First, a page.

In the early days of my sales career, I attended a training where the speaker said, “Find out who the most successful people are in your local area and invite them to lunch.” I looked around my community and invited one of the most successful businessmen to lunch at one of the nicest local restaurants. I was quite surprised when he agreed.
Being young, and nervous, about meeting with this man, I didn’t know what to say. He finally asked why I had invited him. I told him about the speaker’s suggestion and that I was curious to know how he became so successful.
He then offered to give me the words he lived by…the words that made all the difference in the level of success he had achieved. I was so excited until I realized I didn’t even have a piece of paper to take notes of this conversation. I grabbed my napkin and pen to write down whatever he was about to tell me.
He began by telling me that there would be days I’d hate him for sharing this advice. And there would be days he would bless me for it.
Then, he gave me what I refer to as The Golden Dozen– twelve words that changed my life forever:
“I must do the most productive thing possible at every given moment.”
That’s the essence of discipline.
There will be times when the last thing we want to do is to make one more call, or handle paperwork. But they’re pieces of the puzzle of success. When we concentrate on productivity, it’s amazing at how much more successful we become.
And, please note that laying on the beach in Hawaii can be productive, too, as long as it’s a recreational or restorative time that will allow greater productivity when returning to our main work.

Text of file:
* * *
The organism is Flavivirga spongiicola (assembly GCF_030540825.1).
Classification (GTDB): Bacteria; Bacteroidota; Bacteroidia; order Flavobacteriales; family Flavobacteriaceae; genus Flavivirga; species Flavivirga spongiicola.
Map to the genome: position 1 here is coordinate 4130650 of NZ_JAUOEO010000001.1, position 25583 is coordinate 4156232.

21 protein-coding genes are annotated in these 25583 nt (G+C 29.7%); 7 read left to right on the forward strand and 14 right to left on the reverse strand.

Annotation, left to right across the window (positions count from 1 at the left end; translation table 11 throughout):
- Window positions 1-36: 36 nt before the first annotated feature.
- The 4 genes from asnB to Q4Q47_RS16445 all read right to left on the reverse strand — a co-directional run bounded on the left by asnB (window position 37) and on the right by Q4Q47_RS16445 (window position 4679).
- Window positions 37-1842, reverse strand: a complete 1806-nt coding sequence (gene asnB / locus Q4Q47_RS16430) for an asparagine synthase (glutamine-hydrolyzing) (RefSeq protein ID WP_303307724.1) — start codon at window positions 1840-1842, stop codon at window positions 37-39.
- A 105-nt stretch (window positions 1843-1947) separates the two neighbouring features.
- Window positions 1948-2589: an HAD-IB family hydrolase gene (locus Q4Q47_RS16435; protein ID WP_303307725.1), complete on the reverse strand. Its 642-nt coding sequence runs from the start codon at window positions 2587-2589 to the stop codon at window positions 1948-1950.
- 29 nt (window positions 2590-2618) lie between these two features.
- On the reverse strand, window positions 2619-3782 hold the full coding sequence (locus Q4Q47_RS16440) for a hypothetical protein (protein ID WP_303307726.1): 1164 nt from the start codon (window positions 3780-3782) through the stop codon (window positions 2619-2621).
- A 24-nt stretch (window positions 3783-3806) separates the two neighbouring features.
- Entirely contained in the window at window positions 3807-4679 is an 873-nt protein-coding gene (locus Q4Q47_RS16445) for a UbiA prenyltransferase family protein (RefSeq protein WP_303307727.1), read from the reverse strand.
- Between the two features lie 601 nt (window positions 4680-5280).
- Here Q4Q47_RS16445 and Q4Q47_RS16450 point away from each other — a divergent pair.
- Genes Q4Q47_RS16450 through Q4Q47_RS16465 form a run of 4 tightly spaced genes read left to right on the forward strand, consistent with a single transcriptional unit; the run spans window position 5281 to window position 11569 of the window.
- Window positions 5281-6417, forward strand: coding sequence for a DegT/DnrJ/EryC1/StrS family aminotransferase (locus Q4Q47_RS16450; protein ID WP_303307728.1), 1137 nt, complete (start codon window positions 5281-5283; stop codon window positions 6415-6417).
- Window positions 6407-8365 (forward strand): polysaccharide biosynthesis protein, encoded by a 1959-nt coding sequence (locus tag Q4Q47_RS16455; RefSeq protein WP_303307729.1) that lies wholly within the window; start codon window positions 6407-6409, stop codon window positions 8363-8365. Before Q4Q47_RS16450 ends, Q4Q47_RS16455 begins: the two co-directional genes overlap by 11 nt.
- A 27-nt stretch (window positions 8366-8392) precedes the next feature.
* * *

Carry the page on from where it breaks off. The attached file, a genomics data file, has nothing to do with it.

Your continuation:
I know that’s a long story to explain how to develop discipline, but I find in teaching that people remember advice better when it’s attached to a story.
My number one superstar sales rep trait, if I could select only one, would have to be
reps who exhibited habitual strong exploratory questioning techniques,
AKA ‘two ears, one mouth syndrome’.
Digging deeper on prospect customer’s needs, issues, wants, wishes, etc., and understanding the Why’s Whats, Hows and What if’s at a deeper than surface level.
The more you understand and know the better you can quantify if you are a good fit for the client, what their ‘true’ selection criteria (with weightings) is and act accordingly to maximise both of your time and your capability to win the business.
A high proportion of sales people still do surface level qualification and miss getting good direction from the customer.
Be like a child again, be inquisitive and ask lots of questions; ask Why, Why, Why and often you will be surprised what you dig up and find out!
Oh, I have two.
A superstar sales rep is a student – a learner – no matter how long
they’ve been in professional sales.
They look for cues, patterns, and the unspoken. They are also coachable, which ties into being a learner – the desire to improve.
The path to superstar-level success in sales is brutally simple.
So simple that it’s a Paradox of Basics: A truth that is so blatantly obvious it has become impossibly invisible. It’s also a truth that remains frustratingly elusive for most salespeople, causing so many promising, intelligent, talented people to fail miserably in sales.
What’s the secret that separates superstars from everyone else, and why do they consistently outperform other salespeople?
Superstars are relentless, unstoppable, fanatical prospectors
They are obsessive about keeping their pipeline full of qualified prospects. They prospect anywhere and anytime—constantly turning over rocks looking for their next opportunity. They prospect day and night—unstoppable and always on.
This is why superstar salespeople out-earn and out-produce their peers. It’s why they take home the awards, spiffs, and trips. It’s why superstars are not one hit wonders – their full pipeline allows them to produce exceptional results year in and year out.
Salespeople need to be brave enough to pursue the conversations needed to make sales.